Venture Capital Trusts (VCT)

Designed to encourage individuals to invest indirectly in a range of small higher-risk trading companies whose shares and securities are not listed on a recognised stock exchange, by investing through Venture Capital Trusts. Spread the investment risk over a number of companies. Investors can subscribe for, or buy, shares in a VCT, which invests in trading companies, providing them with funds to help them develop and grow. VCT realise their investments and make new ones from time to time.

VCT must be prior approved from HMRC. Investments may entitle you to various Income Tax and Capital Gains Tax reliefs, and VCT are exempt from Corporation Tax on any gains arising on the disposal of their investments.

HMRC's approval of a VCT means that it currently satisfies their requirements enabling investors to qualify for certain tax reliefs. It does not guarantee the safety or success of any investments you make in a VCT.


Tax reliefs are only available to individuals aged 18 years or over and not to trustees, companies or others who invest in VCT.

1.       Income Tax reliefs

  • Exemption from Income Tax on dividends from ordinary shares in VCT (dividend relief).
    • 'Income Tax relief' at the rate of 30 per cent of the amount subscribed for shares issued. The shares must be new ordinary shares and must not carry any preferential rights or rights of redemption at any time in the period of five years beginning with their date of issue. You can get this relief for the tax year in which these 'eligible shares' were issued, provided that you subscribed for the shares on your own behalf, the shares were issued to you, and you hold them for at least five years.
    • The Income Tax relief at 30 per cent is available to be set against any Income Tax liability that is due, whether at the lower, basic or higher rate.

2.       Capital Gains Tax reliefs

You may not have to pay Capital Gains Tax on any gain you make when you dispose of your VCT shares. (This is called disposal relief.)

You can get two of the reliefs, dividend relief and Capital Gains Tax exemption, for both newly issued shares and second-hand shares acquired, for example, through the Stock Exchange. But Income Tax relief can be claimed only if you subscribe for new shares.


You can get Income Tax relief for a tax year if shares in VCT for which you subscribed up to a maximum of £200,000 are issued to you in the year.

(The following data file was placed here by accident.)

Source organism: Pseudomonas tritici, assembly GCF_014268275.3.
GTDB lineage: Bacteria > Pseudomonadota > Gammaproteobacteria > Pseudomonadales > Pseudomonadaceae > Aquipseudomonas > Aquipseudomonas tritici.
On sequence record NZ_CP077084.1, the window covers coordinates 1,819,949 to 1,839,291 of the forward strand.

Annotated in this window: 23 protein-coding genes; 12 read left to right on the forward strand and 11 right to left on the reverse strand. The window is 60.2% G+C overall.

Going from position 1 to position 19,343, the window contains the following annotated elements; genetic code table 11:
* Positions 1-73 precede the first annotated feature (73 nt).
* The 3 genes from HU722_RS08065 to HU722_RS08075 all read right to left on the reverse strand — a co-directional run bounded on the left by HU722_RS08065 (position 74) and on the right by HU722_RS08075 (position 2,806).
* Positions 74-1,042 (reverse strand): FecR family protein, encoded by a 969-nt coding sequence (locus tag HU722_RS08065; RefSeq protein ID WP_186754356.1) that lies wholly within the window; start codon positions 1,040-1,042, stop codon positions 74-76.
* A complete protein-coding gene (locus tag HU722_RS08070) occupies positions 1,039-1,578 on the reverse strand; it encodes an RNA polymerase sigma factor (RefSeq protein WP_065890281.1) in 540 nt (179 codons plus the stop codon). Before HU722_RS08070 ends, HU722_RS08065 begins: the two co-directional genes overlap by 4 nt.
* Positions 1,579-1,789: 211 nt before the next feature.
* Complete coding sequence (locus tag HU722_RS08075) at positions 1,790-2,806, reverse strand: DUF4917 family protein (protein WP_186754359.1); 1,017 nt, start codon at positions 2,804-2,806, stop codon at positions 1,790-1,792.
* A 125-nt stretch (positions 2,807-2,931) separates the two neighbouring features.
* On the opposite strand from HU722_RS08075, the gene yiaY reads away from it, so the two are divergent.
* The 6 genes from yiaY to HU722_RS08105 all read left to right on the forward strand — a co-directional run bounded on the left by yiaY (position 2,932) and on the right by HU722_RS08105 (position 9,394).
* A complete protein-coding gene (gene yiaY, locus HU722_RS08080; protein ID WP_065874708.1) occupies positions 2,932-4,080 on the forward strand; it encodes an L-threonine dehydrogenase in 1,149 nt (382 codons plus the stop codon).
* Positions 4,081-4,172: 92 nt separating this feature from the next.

In some cases you will not be entitled to Income Tax relief for a subscription for VCT shares.

Claiming Income Tax relief when investing in a VCT

Should claim the relief in the tax return for the year in which the shares were issued. Added bonus, you do not necessarily need to wait until you send in your tax return to get the benefit of the relief. You can do this once the shares which qualify for the relief have been issued to you by contacting your Tax Office.

Use a nominee to hold VCT shares?

Yes, but to get Income Tax relief you must have subscribed for them in your own name.

Ceiling £200,000 worth of shares in VCT

Dividend relief that you receive for ordinary shares in VCT (dividend relief), and Capital Gains Tax exemption on their subsequent disposal, are given only for shares you acquire up to the 'permitted maximum' of £200,000 in the tax year.

Selling shares in a VCT exempt from Capital Gains Tax?

There will be no chargeable gain (or allowable loss) for Capital Gains Tax purposes on selling ordinary shares in a VCT provided:

  • you acquired the shares within the permitted maximum for the tax year in question
  • the VCT was an approved as a VCT both when the shares were acquired and when they were sold, and
  • you are aged 18 or over when selling the shares

Sell VCT shares?

Because the ordinary shares of a VCT are listed in the Official List of the London Stock Exchange, you can sell them in the same way as any other listed investment.

Income Tax relief

If you sell or otherwise dispose of your shares within five years of them being issued to you, you will have to repay some or all of the Income Tax relief you get for the shares you dispose of. This does not apply if the disposal is a transfer between spouses.

If there has been a transfer between spouses of shares for which Income Tax relief was obtained, the recipient is treated in relation to any subsequent disposal or other event as though he or she had subscribed for the shares in the first place.


The company’s VCT invest in

If a company issues any of its shares or securities to a VCT, it must meet certain conditions if those shares or securities are to form part of the VCT's qualifying holdings These conditions concern both the type of company and the size and mix of investment. There are, for example, requirements as to the company's:

  • unquoted status
  • trading activities
  • gross assets
  • independence
  • subsidiaries

Unquoted status

The company must be unquoted for VCT purposes. This means that none of its shares, stocks, debentures or other securities can be listed on a recognised stock exchange.